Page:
No safe harbour: Online platforms face choppy waters on copyright infringement

  • The ‘safe harbour’ provisions of the Copyright Act only apply to carriage service providers, and not internet service providers, so cannot be relied upon by online content platforms to avoid liability.
  • Two recent cases involving Redbubble highlight the extent to which online platforms are likely to be held liable for the actions of their users.
  • Should the Pokemon decision be upheld on appeal, it may have serious consequences for the way that online marketplaces and content distribution platforms conduct their businesses.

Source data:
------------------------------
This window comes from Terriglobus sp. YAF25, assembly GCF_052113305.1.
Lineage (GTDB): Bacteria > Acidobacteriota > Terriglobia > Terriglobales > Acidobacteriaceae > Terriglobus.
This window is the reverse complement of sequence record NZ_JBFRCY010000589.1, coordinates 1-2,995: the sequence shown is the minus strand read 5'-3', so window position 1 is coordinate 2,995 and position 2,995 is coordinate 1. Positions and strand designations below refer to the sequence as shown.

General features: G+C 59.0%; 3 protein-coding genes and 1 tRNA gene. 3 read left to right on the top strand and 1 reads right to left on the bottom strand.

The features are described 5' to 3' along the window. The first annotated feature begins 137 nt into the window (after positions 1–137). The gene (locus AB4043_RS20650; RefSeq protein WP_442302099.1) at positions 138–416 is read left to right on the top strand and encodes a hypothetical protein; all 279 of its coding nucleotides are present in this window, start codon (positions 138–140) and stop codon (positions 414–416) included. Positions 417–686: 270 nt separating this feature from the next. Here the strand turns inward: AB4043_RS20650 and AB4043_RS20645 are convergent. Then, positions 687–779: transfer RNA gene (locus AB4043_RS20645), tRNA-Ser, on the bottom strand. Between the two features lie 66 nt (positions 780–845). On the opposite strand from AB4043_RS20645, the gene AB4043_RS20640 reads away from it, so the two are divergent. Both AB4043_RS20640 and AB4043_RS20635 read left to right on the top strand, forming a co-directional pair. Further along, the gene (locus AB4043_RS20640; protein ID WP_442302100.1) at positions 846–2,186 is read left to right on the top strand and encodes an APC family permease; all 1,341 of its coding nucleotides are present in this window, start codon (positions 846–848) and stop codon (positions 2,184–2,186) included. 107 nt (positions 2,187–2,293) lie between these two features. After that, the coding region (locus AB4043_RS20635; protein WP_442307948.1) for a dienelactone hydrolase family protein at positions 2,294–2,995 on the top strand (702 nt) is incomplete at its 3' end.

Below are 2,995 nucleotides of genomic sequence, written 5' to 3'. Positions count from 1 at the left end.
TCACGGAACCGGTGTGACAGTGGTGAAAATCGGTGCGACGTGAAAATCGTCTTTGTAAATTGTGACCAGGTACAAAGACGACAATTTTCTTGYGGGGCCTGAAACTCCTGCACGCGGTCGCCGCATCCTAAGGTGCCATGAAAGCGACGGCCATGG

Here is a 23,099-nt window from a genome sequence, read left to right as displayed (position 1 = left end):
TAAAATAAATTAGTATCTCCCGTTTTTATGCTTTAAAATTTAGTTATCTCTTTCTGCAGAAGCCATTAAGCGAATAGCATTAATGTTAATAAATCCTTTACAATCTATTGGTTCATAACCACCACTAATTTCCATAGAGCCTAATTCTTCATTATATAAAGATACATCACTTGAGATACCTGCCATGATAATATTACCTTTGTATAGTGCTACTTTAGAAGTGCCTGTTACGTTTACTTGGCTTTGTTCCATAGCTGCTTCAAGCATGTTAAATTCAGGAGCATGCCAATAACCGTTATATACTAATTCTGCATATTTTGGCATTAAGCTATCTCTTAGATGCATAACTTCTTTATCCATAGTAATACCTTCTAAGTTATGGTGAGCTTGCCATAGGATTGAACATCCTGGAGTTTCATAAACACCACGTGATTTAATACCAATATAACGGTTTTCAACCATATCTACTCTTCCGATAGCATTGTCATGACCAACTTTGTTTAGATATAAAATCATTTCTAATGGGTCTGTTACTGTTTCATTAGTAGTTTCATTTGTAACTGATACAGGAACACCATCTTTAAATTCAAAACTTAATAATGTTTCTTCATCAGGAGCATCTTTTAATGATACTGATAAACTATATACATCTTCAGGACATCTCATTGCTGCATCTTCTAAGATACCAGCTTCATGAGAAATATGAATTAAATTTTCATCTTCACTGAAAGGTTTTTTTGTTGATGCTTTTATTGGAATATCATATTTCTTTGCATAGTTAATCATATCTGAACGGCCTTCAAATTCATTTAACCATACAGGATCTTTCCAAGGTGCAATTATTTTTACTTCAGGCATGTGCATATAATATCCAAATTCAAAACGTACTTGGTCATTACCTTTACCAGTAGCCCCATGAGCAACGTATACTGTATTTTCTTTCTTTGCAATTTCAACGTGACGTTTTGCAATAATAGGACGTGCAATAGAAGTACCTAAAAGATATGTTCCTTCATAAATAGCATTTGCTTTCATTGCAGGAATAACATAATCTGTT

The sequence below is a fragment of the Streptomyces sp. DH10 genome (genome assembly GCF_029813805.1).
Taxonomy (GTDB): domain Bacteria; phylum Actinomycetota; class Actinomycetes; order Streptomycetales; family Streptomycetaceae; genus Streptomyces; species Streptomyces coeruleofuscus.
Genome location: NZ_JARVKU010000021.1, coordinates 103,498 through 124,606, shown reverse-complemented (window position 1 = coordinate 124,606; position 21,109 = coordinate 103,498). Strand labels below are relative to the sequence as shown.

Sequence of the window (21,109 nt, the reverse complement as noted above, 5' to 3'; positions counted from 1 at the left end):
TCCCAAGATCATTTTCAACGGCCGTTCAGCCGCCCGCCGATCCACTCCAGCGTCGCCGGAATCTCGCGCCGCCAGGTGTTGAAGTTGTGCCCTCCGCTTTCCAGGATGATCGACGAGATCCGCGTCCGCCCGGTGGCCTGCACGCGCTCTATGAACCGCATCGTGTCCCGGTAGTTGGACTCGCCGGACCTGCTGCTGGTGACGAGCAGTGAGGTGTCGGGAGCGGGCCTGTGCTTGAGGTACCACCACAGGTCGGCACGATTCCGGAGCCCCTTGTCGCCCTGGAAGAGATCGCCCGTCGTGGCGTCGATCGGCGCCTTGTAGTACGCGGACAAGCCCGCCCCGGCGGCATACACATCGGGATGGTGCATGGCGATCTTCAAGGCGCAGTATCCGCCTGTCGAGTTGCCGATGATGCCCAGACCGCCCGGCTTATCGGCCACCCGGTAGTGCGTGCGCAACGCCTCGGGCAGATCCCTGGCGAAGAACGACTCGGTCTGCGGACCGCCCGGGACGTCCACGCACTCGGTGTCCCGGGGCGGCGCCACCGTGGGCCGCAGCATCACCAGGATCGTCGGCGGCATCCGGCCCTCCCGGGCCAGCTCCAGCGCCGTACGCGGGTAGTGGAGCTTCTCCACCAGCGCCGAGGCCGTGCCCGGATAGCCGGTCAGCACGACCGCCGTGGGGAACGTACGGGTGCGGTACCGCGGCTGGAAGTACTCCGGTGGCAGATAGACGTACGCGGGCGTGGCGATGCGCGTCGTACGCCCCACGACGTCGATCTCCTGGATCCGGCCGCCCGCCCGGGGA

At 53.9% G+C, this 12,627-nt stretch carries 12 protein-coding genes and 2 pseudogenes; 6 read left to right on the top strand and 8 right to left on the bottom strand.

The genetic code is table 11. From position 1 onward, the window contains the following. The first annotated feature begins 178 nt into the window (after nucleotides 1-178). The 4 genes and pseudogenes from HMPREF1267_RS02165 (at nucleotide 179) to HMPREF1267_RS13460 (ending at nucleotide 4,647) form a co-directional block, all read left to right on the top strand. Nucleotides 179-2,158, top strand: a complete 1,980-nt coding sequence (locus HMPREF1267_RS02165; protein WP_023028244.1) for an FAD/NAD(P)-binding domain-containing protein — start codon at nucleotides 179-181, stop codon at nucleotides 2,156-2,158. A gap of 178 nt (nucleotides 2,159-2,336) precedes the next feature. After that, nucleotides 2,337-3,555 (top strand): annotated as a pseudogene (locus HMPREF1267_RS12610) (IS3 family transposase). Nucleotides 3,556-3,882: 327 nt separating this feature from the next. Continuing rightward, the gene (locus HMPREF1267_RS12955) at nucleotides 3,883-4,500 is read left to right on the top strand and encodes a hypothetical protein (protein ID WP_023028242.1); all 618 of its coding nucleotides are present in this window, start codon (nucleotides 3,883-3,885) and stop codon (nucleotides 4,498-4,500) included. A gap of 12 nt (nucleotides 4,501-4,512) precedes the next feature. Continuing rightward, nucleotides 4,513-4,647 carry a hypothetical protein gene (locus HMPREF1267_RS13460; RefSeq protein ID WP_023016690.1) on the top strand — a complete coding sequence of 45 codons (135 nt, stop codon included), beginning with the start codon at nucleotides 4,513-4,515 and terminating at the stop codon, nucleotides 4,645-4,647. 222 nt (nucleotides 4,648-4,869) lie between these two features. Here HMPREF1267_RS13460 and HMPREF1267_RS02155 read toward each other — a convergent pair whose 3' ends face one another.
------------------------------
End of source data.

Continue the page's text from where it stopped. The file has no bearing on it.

Detective Pikachu

The liability of internet intermediaries for copyright infringement is a hot topic of conversation at the moment, both in Australia and overseas. Sweeping reforms have just been passed by the EU Parliament, and Australian copyright legislation in this area has been the subject of significant judicial consideration in recent years.

In this article, we consider the outcome of two recent copyright infringement cases brought against the Australian online marketplace Redbubble, which may help (somewhat) clarify the extent to which such platforms are likely to be held liable for the actions of their users, what this liability means in practice, and how they can operate to minimise these risks.

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